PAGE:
AP3A106-Horticultural Crop Technology

Module Provider: School of Agriculture, Policy and Development
Number of credits: 20 [10 ECTS credits]
Level:6
Terms in which taught: Autumn / Spring term module
Pre-requisites:
Non-modular pre-requisites:
Co-requisites:
Modules excluded:
Current from: 2020/1

Module Convenor: Mr Luke Bell

Email: luke.bell@reading.ac.uk

Type of module:

Summary module description:

Crop technologists in the horticulture industry are required to be innovative and to design new technologies to improve production efficiency. Learn about specific aspects of crop technology and the development of new horticultural technologies. Build on your previous knowledge by focusing on subjects in greater detail. Examine advanced technical and scientific elements of horticultural production systems in temperate areas, which illustrate the relationship between plant physiology and genetics. Research these technologies and appraise their potential. Through interactive lectures and seminars, gain experience in evaluating scientific research critically. In addition, learn on the ground during field visits to local farms.


Aims:

This module provides students with an understanding and knowledge of specific aspects of horticultural crop technology. A number of advanced technical and scientific aspects of horticultural production systems in temperate areas are also covered to illustrate the relationship between plant physiology and genetics, and the development of new horticultural technologies. Crop technologists in the horticulture industry are required to be innovative and to design new technologies to improve production efficiency. This module will enable students to research technologies and appraise their potential critically. The course builds on a previous module by studying subjects in greater detail. Interactive lectures will allow the students to gain experience in evaluating scientific research critically.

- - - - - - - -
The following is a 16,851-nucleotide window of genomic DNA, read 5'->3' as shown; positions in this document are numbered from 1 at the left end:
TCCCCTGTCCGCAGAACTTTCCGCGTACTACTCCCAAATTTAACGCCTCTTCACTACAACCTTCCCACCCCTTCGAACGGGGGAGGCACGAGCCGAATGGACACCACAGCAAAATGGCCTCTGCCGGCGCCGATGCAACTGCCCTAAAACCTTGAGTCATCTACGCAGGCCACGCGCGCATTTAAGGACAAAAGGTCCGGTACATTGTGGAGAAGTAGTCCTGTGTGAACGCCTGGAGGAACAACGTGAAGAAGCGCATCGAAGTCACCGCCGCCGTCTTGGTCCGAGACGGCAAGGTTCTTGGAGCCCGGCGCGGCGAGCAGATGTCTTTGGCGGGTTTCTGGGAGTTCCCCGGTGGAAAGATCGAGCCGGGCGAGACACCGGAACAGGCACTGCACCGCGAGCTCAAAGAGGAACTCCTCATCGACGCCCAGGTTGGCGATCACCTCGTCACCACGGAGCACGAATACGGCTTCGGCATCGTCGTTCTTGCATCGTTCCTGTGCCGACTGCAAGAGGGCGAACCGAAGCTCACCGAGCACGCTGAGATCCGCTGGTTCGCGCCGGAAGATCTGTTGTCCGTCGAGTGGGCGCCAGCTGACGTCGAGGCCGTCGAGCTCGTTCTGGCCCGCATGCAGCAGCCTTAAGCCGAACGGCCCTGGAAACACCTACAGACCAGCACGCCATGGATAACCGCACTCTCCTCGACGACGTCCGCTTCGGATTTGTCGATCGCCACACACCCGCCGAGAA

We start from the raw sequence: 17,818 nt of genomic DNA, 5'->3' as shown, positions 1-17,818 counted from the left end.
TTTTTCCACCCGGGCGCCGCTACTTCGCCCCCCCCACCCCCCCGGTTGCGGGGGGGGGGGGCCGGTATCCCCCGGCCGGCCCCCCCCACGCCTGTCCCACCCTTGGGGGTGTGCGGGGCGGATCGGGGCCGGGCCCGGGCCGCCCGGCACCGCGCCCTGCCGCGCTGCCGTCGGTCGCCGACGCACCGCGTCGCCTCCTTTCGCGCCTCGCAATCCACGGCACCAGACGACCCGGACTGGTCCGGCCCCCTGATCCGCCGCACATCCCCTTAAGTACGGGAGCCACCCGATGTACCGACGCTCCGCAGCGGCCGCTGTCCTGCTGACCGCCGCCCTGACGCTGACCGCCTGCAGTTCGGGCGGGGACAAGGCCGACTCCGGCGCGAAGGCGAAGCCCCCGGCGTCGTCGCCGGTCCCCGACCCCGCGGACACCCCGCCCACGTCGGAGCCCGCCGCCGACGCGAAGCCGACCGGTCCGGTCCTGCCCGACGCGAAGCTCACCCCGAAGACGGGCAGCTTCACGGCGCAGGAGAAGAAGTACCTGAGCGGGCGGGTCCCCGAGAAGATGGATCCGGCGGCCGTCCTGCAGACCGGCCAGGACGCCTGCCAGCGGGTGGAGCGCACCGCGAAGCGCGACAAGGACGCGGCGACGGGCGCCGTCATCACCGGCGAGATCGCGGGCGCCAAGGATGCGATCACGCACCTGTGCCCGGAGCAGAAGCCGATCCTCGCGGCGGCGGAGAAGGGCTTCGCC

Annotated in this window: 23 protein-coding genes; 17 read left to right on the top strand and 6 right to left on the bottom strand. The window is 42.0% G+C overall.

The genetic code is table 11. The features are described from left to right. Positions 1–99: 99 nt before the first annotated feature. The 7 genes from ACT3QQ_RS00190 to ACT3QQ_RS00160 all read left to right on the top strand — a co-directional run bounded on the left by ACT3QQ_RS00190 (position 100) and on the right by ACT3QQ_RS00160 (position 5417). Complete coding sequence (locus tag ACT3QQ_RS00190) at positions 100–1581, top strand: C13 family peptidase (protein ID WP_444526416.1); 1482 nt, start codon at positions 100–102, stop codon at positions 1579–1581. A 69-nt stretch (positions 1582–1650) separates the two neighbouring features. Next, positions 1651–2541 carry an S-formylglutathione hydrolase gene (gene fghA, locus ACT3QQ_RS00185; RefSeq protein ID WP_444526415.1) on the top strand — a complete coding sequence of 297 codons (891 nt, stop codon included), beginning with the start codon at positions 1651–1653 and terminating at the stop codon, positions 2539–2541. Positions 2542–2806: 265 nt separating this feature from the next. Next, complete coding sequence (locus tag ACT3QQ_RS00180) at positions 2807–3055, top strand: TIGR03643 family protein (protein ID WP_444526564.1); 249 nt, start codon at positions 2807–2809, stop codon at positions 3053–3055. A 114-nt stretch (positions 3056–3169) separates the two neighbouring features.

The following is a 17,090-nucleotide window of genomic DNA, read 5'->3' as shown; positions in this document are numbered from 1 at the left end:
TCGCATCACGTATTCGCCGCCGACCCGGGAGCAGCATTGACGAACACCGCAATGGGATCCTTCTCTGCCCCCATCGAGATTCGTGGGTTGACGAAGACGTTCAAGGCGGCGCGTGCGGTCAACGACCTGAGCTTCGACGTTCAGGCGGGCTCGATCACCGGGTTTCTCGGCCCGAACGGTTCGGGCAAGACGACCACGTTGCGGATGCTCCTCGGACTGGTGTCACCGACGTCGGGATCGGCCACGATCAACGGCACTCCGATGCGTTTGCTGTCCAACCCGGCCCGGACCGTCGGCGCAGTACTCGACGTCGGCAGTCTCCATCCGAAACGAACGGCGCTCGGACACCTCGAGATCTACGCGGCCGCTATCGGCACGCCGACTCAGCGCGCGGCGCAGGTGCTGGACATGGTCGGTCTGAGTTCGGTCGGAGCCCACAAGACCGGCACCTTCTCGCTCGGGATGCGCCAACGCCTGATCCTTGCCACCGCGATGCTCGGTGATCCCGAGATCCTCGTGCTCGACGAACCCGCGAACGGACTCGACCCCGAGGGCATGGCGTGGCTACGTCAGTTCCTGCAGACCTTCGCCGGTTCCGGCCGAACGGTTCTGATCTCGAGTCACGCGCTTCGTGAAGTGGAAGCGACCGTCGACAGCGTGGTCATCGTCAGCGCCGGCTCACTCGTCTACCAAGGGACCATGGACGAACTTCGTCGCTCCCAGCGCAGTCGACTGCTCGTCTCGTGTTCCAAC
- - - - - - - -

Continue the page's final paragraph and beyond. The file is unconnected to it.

Assessable learning outcomes:

By the end of the module the student will be able to demonstrate an understanding and knowledge of specific aspects of horticultural crop technology. They will be able to appraise and critically assess the scientific information that supports this knowledge. They will be able to summarise and explain specific aspects of horticultural crop technology and production systems from assembled scientific information.


Additional outcomes:

Students will enhance their presentation and communication skills via a presentation to the other students on a topic of their choice. Self-learning will be encouraged through use of formative quizzes during each semester.


Outline content:

Autumn semester – this is an indicative outline only:
























































































Week 1



Lecture 1



Introduction // Horticultural Robotics



LB

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Week 2



Lecture 2



Technology of fruit crop production under protection



MO



Field trip 1



Field trip



PH/LB



Week 3



Lecture 3



Biotechnology of fruit crops



JD



Week 4



Lecture 4



Control of flowering in fruit crops: apple & strawberry



CT



Week 5



Lecture 5



Post-harvest storage of horticultural crops



LB



Seminar 1



Formative Quiz I



LB



Week 6



 



 



 



Week 7



Lecture 6



Effects of temperature and light on crop growth, development and yield



PH



Week 8



Lecture 7



Field-based imaging technology



LB



Week 9



Lecture 8



The potential of spectral filters for protected cropping



PH



Week 10



Lecture 9



Disease & pest management technologies



LB



Week 11



Lecture 10



Precision irrigation technology



LB



Seminar 2



Formative Quiz II



LB




 



Spring semester:
























































































Week 1



Lecture 11



Responses of vegetable crops to fertiliser inputs



PH



Week 2